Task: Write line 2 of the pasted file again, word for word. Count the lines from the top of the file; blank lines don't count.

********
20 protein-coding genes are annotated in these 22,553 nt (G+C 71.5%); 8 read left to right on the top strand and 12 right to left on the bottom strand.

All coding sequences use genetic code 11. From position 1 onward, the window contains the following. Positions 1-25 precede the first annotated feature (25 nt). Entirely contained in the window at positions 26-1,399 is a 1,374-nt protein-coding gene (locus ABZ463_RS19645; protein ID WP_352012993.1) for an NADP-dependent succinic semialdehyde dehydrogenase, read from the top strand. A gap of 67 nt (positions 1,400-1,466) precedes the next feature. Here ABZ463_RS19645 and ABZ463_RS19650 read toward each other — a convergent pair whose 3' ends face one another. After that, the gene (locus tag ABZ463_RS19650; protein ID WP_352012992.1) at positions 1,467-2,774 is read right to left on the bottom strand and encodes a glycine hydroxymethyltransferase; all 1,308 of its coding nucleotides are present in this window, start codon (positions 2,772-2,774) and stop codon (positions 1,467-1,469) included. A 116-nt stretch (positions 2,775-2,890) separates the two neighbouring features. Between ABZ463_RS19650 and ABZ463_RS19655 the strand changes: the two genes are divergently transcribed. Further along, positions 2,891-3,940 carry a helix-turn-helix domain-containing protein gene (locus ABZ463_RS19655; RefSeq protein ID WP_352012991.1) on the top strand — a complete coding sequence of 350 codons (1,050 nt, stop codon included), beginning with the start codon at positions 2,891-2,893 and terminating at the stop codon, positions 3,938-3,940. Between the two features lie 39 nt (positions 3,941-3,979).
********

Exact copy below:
All coding sequences use genetic code 11. From position 1 onward, the window contains the following. Positions 1-25 precede the first annotated feature (25 nt). Entirely contained in the window at positions 26-1,399 is a 1,374-nt protein-coding gene (locus ABZ463_RS19645; protein ID WP_352012993.1) for an NADP-dependent succinic semialdehyde dehydrogenase, read from the top strand. A gap of 67 nt (positions 1,400-1,466) precedes the next feature. Here ABZ463_RS19645 and ABZ463_RS19650 read toward each other — a convergent pair whose 3' ends face one another. After that, the gene (locus tag ABZ463_RS19650; protein ID WP_352012992.1) at positions 1,467-2,774 is read right to left on the bottom strand and encodes a glycine hydroxymethyltransferase; all 1,308 of its coding nucleotides are present in this window, start codon (positions 2,772-2,774) and stop codon (positions 1,467-1,469) included. A 116-nt stretch (positions 2,775-2,890) separates the two neighbouring features. Between ABZ463_RS19650 and ABZ463_RS19655 the strand changes: the two genes are divergently transcribed. Further along, positions 2,891-3,940 carry a helix-turn-helix domain-containing protein gene (locus ABZ463_RS19655; RefSeq protein ID WP_352012991.1) on the top strand — a complete coding sequence of 350 codons (1,050 nt, stop codon included), beginning with the start codon at positions 2,891-2,893 and terminating at the stop codon, positions 3,938-3,940. Between the two features lie 39 nt (positions 3,941-3,979).